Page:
parties. The CPN (M) was able to yield a surprising good result and
became with roughly one third of the seats the single largest force
in the assembly. In the fertile, lowland Terai region, bordering
India, the winner was a new regional party, Madhesi People's Rights
Forum (MPRF), who successfully articulated local opposition to the
long resented domination of the north and was able to tip the
political balance. Together with a third partner, they formed an
apparently functional coalition that is now working towards
establishing a new and lasting state structure for Nepal. Conscious
that they must find channels to influence the new government, both
the Tibetan community and the Chinese government have been redoubling
their lobbying efforts.

The Tibetan's currdent strategy acknowledges Nepal's return to a
democratic and, in principle, liberal order. Efforts are being made
to seek support from NGOs, in particular human rights groups, as well
as from international organisations and Western embassies who, in
providing crucial aid to Nepal, exert considerable influence. In
addition, prominent members of the community are working towards
establishing a parliamentary lobby. To this effect, an initial
meeting with assembly members was organised in October 2008. It
gathered together about 40 members of the Tarai Madhesh Loktantrik
Party and the Sadbhawana Party, parties from south Nepal without
whose consent no government would likely be able to remain in power.
Invitations were also issued to parliamentarians from the CPN (M) who
come from ethnic regions where Buddhism predominates. This move
reflects the fact that the CPN (M) successfully made ethnic issues,
particularly opposition to the domination of high Hindu castes in
Nepal's state structure, one of the main focuses of their campaigns.
Two CPN (M) parliamentarians accepted the invitation, but were unable
to attend the meeting due to other urgent business. The Tibetan
community are also to count on long-time supporters among
parliamentarians of the remaining parties.

In comparison, China's approach appears more conservative and less
confident about the future of democracy in Nepal. Beijing's most
recent move was to provide a financial package worth NR100 million
(UK£760,000; US$1.26m; EUR€957,000) to the Nepal army. At first
glance the Chinese authorities seem to be continuing their policy of
supporting the institution that they see as the guarantor of Nepal's
stability, but they are also cultivating their former contacts in the
army, contacts that might prove useful in the eventuality of a
reverse of regime. The army is also one stronghold of Nepal's
nationalists and hence of anti-Indian resentment, and India is the
strongest counterweight to Chinese influence in Nepal. Indeed,
magazines close to the army, like People's Review, have in recent
years regularly published the strongest anti-India articles, while
lauding China, to the extent that the magazine, on the occasion of
the 70th anniversary of China's People's Liberation Army (PLA),
published four full colour pages of articles that were written
entirely by Chinese military journalists. The PLA's activities in
Tibet were one of the main features. During the unrest in Tibet in
spring 2008, the magazine also published numerous articles in praise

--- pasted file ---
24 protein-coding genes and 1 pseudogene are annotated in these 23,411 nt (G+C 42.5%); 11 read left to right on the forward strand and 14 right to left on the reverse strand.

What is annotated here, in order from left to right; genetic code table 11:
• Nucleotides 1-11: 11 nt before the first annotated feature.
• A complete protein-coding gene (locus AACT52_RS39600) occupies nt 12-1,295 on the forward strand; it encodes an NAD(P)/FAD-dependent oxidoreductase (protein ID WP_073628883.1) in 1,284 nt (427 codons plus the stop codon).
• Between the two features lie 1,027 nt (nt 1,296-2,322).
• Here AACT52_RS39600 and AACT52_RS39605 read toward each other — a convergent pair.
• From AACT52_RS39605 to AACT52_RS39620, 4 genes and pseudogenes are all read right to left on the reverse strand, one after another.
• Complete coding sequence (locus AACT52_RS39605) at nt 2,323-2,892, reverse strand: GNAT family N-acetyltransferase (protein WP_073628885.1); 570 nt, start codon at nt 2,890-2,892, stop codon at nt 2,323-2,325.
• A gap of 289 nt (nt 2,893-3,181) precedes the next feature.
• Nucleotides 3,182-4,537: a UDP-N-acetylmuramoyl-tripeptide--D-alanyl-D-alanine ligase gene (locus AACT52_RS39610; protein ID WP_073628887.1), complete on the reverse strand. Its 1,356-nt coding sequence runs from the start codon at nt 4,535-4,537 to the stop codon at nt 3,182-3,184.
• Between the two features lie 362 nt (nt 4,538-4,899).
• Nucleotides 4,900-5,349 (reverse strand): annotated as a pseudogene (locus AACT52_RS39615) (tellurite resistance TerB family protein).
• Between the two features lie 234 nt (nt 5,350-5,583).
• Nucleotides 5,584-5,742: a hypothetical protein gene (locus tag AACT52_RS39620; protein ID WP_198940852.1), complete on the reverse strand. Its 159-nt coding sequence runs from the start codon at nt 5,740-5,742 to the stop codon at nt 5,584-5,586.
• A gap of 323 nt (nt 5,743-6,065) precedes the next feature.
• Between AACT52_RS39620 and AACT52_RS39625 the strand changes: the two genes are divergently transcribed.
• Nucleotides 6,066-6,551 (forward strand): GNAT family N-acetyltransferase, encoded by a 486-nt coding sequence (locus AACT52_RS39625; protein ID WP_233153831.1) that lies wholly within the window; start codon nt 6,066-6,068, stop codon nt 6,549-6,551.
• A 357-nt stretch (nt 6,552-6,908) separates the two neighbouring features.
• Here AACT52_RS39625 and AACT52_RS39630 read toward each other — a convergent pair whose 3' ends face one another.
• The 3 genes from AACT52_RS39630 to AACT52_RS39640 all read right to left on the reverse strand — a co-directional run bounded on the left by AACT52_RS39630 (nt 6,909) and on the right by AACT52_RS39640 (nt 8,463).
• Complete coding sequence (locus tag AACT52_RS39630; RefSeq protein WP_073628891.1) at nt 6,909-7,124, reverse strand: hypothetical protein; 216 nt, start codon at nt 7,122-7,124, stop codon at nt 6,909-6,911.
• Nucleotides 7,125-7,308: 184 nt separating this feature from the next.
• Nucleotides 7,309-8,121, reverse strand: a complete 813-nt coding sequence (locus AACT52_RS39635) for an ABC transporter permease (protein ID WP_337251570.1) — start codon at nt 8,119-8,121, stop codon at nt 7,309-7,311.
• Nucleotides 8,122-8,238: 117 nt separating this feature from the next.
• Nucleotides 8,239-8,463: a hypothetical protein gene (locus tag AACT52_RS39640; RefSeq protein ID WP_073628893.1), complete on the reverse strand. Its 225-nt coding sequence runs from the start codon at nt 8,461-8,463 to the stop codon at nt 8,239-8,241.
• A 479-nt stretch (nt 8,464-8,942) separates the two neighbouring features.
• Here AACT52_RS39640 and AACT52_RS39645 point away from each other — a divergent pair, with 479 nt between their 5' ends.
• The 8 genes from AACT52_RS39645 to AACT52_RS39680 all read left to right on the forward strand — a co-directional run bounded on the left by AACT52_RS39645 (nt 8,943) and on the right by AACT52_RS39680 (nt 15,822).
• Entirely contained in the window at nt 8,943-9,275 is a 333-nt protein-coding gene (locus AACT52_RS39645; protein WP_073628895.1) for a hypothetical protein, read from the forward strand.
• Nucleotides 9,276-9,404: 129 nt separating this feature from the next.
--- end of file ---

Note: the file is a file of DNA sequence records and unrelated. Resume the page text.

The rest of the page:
of China's policies in Tibet.

Despite what it seems, the move also appears to be a first step
towards fostering better relations with the formerly despised CPN
(M), Nepal's 'Maoists'. The Nepali magazine Newsfront noted in a
recent issue that the exact destination of China's financial
assistance, which was announced following the trip of Nepal's Defence
Minister Ram Bahadur Thapa, a prominent CPN (M) member, to China in
September 2008, had not yet been disclosed, but would be "used as per
the need of the institution". The magazine also reported that army
headquarters had still not been informed about the details of the
financial package. The current object of heated debate in Nepal is
the planned integration of, or at least at least parts of, the CPN
(M)'s guerrilla force, known popularly as the 'Maoist Army' and
currently confined to special cantonments under UN observation, into
the Nepal army. The plan has raised suspicions amongst the opposition
who have alleged that the CPN (M) plans to organise its own army
within the Nepal army in clear breach of the peace agreement. It also
raises issues related to the lack of formal military training of the
former guerrillas. Sources in Nepal speak of plans to send senior
commanders of the 'Maoist Army' to China for formal training. Should
the endeavour be realised, it would naturally strengthen the links
between the Chinese and Nepali military, while helping fostering
relations between Beijing and the CPN (M) that have been strained by
China's former stance on the party. In the event of tensions
developing between the 'old' Nepal army and the 'newcomers', China,
with solid links with both elements, would also be an ideal broker,
thus allowing for a strategic and unprecedented stake in an
institution crucial to Nepal's stability. Under these conditions, a
Chinese lobby in Nepal's parliament is superfluous.

1:Communist Party of Nepal (Maoist), originally a splinter group of
the CPN (UML)/Communist Party of Nepal (United Marxist-Leninist),
despite its name, a rather mainstream leftist-liberal party. The two
other main parties of Nepal were the Congress Party, of
centrist-liberal orientation, and the right-wing royalists.
2: See for instance:
3: Nepal's Tibetan population is often estimated to number 20,000,
but the actual figure is likely to be much higher.